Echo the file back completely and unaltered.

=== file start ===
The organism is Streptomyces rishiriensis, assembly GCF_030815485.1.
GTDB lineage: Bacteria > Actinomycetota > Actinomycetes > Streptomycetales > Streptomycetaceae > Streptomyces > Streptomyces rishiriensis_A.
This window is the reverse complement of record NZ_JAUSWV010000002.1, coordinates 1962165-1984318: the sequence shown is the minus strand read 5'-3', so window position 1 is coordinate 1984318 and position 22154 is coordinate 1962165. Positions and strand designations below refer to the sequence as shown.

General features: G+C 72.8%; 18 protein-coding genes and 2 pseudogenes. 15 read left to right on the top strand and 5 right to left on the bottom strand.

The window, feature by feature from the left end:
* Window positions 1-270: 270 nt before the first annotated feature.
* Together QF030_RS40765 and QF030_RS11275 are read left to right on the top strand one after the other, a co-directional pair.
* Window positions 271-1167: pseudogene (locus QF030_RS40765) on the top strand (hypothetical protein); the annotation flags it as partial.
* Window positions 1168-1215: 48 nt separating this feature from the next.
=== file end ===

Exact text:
The organism is Streptomyces rishiriensis, assembly GCF_030815485.1.
GTDB lineage: Bacteria > Actinomycetota > Actinomycetes > Streptomycetales > Streptomycetaceae > Streptomyces > Streptomyces rishiriensis_A.
This window is the reverse complement of record NZ_JAUSWV010000002.1, coordinates 1962165-1984318: the sequence shown is the minus strand read 5'-3', so window position 1 is coordinate 1984318 and position 22154 is coordinate 1962165. Positions and strand designations below refer to the sequence as shown.

General features: G+C 72.8%; 18 protein-coding genes and 2 pseudogenes. 15 read left to right on the top strand and 5 right to left on the bottom strand.

The window, feature by feature from the left end:
* Window positions 1-270: 270 nt before the first annotated feature.
* Together QF030_RS40765 and QF030_RS11275 are read left to right on the top strand one after the other, a co-directional pair.
* Window positions 271-1167: pseudogene (locus QF030_RS40765) on the top strand (hypothetical protein); the annotation flags it as partial.
* Window positions 1168-1215: 48 nt separating this feature from the next.